Art and technology

I've always struggled a bit with identifying photography as art. If I'm lucky enough that my eye catches a thought-provoking scene, am talented enough with my camera to capture it properly, and talented enough in post-processing to "develop" the image to my liking, I can end up with a final product that, hopefully, instills wonder, curiosity, or other emotions in the viewer. Still, that's not the same as Rembrandt, Monet, Escher, Magritte, or any other talented painter doing all of that with their hand, paint, a brush, & canvas, or a potter, jeweler, sculptor, or other artist actually creating something with their hand. I, for one, cannot even sign my name legibly, so wouldn't ever attempt to create something worthwhile with my hands.

That said, I won't deny the creative aspects of photography: seeing something where others don't, capturing it in a creative way, and processing it to "create" the finished product I envisioned when I clicked the shutter. Here, though, especially in the digital age, photography is more of a blend of art and technology. The eye needs to see something unique (art), the camera needs to capture it (technology), and the image needs to be processed (art and technology).

Much of this came to mind for me recently when I purchased a new camera body in anticipation of a bird & wildlife shooting trip. I shoot almost everything in manual (exposure and focus), so had never given much thought to the technical aspects of the camera beyond what I utilize (sensor size, megapixels, and iso range, primarily). I knew which autofocus (AF) setting to use for a particular setting when I needed it (AI Servo, One Shot, AI Focus), but never gave it much thought beyond that.

My new camera has one of the most advanced AF systems available. As I started what I thought would be about a one-hour project to familiarize myself with the settings, I realized how complex AF can be. After a day of studying, and several hours of practice, I'm starting to get the hang of it. In the process, I've needed to delve into much of the nitty-gritty behind types of focus points, focus tracking options, AF zones, etc. I find that it's almost like learning photography all over again.

Which brings me back to my earlier point. Photography truly is a marriage of the creative and technical, and the greater knowledge on has of each, the more consistent will be the results. At the end of the day, the whole "what is art?" question is not that important to me. I do know that I enjoy looking at terrific photographic images, and enjoy both the constant learning curve and the challenge of trying to create a few of my own.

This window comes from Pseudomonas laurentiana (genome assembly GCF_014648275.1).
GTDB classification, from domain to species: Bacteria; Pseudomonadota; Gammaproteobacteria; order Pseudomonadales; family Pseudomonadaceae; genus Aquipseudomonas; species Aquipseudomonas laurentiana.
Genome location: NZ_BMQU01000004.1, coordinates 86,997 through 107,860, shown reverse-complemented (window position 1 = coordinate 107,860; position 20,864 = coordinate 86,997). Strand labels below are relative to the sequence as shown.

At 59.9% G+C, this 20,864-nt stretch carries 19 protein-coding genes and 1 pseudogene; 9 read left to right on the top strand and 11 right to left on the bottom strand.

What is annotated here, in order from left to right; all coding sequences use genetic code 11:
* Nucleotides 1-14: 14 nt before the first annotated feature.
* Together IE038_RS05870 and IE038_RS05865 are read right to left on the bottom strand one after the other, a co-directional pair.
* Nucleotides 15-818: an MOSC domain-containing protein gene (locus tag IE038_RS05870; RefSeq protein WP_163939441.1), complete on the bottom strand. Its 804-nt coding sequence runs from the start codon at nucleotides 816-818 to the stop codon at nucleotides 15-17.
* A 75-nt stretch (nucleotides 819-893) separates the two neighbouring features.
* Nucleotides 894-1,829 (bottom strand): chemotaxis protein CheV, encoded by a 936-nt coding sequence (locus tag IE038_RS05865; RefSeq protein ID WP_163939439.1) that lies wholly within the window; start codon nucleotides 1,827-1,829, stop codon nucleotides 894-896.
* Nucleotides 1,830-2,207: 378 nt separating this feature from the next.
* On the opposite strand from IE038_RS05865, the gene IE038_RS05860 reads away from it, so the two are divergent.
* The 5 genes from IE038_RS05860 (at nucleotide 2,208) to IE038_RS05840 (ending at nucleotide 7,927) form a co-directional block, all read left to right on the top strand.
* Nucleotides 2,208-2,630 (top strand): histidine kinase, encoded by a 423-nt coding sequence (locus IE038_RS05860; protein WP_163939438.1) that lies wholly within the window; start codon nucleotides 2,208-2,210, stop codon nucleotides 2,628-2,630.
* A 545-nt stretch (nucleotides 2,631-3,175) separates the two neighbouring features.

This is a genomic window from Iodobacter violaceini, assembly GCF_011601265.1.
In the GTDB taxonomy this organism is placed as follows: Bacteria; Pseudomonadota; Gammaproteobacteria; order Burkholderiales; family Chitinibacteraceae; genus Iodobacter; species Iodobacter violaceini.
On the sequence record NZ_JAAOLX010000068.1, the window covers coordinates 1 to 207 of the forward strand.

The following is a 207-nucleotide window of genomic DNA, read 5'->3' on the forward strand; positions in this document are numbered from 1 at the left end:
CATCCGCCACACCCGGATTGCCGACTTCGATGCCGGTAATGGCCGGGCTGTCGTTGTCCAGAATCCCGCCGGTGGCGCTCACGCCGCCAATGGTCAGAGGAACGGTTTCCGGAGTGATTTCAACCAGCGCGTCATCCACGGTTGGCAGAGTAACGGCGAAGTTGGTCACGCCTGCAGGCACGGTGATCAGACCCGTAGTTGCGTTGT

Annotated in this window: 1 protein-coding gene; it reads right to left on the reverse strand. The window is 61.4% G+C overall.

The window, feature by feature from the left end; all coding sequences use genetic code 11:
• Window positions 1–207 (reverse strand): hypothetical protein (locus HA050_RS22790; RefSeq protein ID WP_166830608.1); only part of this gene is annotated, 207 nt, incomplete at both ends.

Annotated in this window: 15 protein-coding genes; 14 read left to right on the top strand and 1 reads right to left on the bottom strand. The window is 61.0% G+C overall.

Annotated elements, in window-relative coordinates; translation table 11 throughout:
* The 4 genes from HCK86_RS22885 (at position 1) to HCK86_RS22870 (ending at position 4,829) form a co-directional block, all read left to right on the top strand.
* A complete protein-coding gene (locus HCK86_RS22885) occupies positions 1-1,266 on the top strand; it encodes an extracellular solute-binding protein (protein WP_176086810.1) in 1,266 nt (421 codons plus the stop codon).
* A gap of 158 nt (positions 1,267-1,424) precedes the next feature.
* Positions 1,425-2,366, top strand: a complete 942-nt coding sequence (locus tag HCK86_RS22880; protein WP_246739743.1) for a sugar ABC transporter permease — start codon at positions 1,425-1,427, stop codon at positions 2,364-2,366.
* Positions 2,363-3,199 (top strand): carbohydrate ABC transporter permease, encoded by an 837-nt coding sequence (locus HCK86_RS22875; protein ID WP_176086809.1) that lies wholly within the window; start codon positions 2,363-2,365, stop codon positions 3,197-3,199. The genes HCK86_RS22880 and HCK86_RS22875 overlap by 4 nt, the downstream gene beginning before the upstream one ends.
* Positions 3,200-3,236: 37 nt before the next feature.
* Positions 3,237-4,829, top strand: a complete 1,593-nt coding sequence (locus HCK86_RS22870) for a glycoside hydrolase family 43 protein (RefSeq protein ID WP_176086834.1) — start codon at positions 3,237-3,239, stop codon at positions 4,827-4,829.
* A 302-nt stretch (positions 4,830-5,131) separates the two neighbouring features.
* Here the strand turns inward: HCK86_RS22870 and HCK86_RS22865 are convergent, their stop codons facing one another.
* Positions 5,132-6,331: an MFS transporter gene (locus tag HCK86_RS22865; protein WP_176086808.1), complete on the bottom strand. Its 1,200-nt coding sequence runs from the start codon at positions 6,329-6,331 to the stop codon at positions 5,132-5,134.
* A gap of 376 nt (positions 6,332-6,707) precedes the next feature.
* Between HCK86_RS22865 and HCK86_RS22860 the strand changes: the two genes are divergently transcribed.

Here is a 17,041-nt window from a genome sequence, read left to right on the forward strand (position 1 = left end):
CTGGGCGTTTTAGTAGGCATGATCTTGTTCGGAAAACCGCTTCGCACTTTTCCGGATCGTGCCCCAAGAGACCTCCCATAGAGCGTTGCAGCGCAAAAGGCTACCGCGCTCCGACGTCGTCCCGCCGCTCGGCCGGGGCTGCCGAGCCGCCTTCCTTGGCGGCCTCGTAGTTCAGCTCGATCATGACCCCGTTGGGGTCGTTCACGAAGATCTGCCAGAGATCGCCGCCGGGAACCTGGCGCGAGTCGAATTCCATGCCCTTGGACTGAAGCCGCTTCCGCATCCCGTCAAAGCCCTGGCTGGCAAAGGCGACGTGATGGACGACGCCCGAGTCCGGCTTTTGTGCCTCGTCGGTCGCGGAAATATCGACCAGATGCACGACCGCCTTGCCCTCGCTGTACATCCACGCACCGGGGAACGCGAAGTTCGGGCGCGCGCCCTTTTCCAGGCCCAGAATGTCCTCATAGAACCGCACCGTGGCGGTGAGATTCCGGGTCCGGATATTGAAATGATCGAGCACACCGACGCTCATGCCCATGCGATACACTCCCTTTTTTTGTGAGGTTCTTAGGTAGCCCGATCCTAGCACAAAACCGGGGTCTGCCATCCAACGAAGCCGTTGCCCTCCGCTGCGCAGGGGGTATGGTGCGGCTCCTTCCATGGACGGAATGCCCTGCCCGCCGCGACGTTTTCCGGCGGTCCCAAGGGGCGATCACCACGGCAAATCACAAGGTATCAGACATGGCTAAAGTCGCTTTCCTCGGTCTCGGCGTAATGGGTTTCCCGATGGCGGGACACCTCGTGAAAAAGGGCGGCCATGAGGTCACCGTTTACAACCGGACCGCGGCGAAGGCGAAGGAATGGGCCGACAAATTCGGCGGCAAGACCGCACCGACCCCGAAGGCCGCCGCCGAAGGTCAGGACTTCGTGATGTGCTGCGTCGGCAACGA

Echo Trail in a climate-changed winter


Spent the past few days in Ely, MN, off the Echo Trail in the BWCAW. In January, this is typically a safe bet for winter recreation. These days, however, nothing is assured. We did have a couple passable days, and used one to explore the Hegman Lake area and find the famous pictographs there. If you've not seen them, check out the image in the "Lake Superior" album. The moose depiction is really something.

In spite of the cold the first couple days, we encountered some open water on Hegman, as well as LOTS of slush just under the snow cover. This made crossing the lake a challenge. Fortunately, we'd gone sans snowshoes, so didn't have to deal with them getting weighted down by the slush. On our last full day, we attempted the Secret/Blackstone Lakes trail. Very packed for the first half mile, so we again left behind our snow shoes. After that first distance, however, the trail got less & less traveled, and, with the warming temps, we were sinking in up to our knees with every step. The snow was becoming heavier seemingly by the minute, particularly in the sun, so we abandoned the loop about half way in. "Back in the day", I never would have expected such a warm day in January.

My partner on the trip is just getting into photography. It was interesting to see her learn from the same mistakes all of us have made. She was quite disappointed in soft images due to her aperture being too large. Fortunately for her, we didn't encounter too many great "photo ops", so the price of learning was low. It never ceases to amaze me how we can understand a concept on an academic level, but applying it seems to be the only way to really learn. I can't count the times that I've made a foolish photographic mistake when I'm anxious to get a shot. Experience seems to be the only antidote for that. Not a bad thing, as it's a good reason to just get out and shoot.

Although there were not many great opportunities, a few images could be salvaged by converting to monochrome. Check them out in the album.